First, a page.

Another chapter in my 11-year struggle to secure basic email services from my university: 2022

On Hallowe’en 2022, my ability to send email from my professional address at McGill University suddenly stopped.

I’ve previously documented my ongoing struggle in this war against monopolization and corruption of open standards by Microsoft, who has McGill willingly by the throat:

The struggle is for software freedom, diversity, and transparency. It is also part of a war against spam, which has worked to strengthen Microsoft’s and Google’s grip on email.

Anyway, back to 31 October 2022: Microsoft apparently literally stopped supporting the use of the SMTP protocol to send mail. Simple Mail Transfer Protocol was literally the definition of email as an open standard on the Internet. Here’s the “issue”: mission

Since I use a minority email client, Alpine, to send and read my email, McGill apparently did not think it necessary to notify me of the impending demise of SMTP. I got no notice from McGill that my ability to represent myself in the appropriate official way was being silently and suddenly cancelled.

Anyway, thanks to Pisti Mórocz, my Alpine comrade at McGill, and the inimitable Eduardo Chappa, I didn’t feel entirely alone. But submitting an issue to McGill IT support left me for an entire week without sending ability for my McGill address from my perfectly up-to-date, XOAUTH-2 compliant, etc, etc email client (which, admittedly, despite all those modern tricks, wants to send email using SMTP, not IMAP). So my colleagues all got emails from my personal email address. Not the end of the world, but a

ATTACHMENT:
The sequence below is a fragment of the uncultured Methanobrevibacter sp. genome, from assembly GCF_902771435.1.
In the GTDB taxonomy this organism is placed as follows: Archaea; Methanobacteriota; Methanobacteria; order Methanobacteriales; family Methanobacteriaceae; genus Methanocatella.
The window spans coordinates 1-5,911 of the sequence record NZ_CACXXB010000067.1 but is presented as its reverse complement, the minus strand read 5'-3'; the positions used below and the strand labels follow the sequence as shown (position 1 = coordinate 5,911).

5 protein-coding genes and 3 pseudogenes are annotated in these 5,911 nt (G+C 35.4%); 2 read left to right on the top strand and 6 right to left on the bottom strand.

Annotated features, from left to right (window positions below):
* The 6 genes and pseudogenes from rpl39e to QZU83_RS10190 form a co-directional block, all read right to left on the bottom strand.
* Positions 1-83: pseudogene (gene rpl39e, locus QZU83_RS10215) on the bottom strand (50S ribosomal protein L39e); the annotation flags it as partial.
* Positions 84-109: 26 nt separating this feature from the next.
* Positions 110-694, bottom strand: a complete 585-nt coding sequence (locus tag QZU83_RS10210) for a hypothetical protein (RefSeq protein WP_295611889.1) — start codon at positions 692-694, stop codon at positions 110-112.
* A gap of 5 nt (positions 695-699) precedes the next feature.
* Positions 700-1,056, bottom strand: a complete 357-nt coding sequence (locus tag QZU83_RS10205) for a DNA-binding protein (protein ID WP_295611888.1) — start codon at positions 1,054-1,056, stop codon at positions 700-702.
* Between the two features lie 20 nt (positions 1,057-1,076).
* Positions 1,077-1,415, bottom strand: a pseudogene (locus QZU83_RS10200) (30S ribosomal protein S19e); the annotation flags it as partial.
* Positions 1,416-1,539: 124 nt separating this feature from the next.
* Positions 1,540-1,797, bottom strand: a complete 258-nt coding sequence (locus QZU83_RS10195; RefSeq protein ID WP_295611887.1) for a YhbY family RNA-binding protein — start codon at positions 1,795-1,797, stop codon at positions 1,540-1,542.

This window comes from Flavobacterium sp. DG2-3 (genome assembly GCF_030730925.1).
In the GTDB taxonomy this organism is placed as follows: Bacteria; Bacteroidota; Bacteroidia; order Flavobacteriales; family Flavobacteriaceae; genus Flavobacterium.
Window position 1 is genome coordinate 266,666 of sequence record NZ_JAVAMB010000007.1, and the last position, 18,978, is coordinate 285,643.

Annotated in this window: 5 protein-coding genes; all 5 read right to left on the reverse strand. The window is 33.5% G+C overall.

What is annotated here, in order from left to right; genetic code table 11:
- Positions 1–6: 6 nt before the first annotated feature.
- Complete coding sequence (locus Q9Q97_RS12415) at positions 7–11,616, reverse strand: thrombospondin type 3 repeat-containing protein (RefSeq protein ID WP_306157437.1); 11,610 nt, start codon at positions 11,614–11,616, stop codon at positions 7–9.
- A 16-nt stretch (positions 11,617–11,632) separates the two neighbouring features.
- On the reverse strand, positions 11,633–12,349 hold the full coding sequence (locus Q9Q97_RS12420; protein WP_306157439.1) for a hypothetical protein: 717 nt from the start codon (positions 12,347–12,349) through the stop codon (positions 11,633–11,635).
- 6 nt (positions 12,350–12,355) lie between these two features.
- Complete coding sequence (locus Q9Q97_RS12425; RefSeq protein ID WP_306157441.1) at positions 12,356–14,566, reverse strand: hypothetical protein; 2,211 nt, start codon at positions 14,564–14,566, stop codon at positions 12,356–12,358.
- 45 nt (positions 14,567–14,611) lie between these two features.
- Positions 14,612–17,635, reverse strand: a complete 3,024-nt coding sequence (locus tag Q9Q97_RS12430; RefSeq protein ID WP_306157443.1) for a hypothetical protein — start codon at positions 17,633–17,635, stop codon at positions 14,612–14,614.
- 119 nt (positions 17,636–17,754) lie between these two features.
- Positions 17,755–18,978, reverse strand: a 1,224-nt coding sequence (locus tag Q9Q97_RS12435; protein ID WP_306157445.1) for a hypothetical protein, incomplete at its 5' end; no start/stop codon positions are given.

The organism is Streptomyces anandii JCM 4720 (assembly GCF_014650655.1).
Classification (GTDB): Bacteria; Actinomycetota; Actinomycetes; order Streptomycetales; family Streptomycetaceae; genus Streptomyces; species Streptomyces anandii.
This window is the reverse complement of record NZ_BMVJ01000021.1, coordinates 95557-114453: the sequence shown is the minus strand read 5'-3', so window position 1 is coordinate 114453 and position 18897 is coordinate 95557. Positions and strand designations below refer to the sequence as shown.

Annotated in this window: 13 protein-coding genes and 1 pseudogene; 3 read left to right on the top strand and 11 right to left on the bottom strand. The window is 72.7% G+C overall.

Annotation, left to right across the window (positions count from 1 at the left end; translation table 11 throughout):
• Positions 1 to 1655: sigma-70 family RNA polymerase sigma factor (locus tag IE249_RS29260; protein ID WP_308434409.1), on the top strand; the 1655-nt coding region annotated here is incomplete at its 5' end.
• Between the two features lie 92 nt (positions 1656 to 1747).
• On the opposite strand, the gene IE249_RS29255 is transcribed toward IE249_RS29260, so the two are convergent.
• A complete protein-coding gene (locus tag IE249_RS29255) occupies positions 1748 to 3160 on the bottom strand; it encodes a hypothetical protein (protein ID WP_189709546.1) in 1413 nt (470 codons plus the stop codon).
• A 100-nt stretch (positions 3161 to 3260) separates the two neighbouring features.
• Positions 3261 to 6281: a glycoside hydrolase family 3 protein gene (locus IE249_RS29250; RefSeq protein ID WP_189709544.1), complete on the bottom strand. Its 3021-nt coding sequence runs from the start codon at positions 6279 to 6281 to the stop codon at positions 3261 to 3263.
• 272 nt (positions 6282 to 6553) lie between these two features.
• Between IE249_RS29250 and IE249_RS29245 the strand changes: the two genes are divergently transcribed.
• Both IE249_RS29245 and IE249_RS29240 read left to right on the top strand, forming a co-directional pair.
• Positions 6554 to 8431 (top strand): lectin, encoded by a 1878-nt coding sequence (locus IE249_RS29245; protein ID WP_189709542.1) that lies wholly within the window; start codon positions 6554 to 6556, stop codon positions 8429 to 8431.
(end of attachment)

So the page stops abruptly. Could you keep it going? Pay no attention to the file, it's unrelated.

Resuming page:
quiet oppression entirely invisible to the Microsoft-enslaved hordes of the world. Indeed, the insidious, silent demise of SMTP (on Microsoft’s servers) seems like a truly historic event in the history of open Internet standards.

The solution was apparently for McGill to arrange an “exception” for me and Pisti. Whatever they did worked for us. Sounds tenuous though. And surely their ability to turn it back on for two people means that McGill could have anticipated the impact and bothered to announce it to the community, or at least to those of us who use awesome, vastly-superior, open-source, terminal-based email clients. As a reminder, the primary design criterion for all Microsoft software is primarily to enforce lock-in and collective dependence, not productivity.

Posted in Alpine, Alpine, Microsoft | Tagged , , | Leave a comment

Mini-Review of Lenovo T14s Gen 3 Intel under Ubuntu 22.04

This is a skeleton review. I got a T14s Gen 3 Intel in August 2022. The “Intel” refers to this machine coming in two groups of versions: one with an Intel CPU and one with an AMD CPU. Mine apparently has a “12th Generation Intel® Core™ i7-1270P Processor with vPro® (E-Core Max 3.50 GHz, P-Core Max 4.80 GHz with Turbo Boost, 12 Cores, 16 Threads, 18 MB Cache)”.

I got it with 32GB of soldered (non-upgradeable?) RAM.

Sadly, I had no choice when ordering but to get the 1TB SSD drive preloaded with an unwanted copy of Microsoft “Windows 10 Pro 64 preinstalled through downgrade rights in Windows 11 Pro 64”, whatever that means (downgrade rights?! Are you serious?).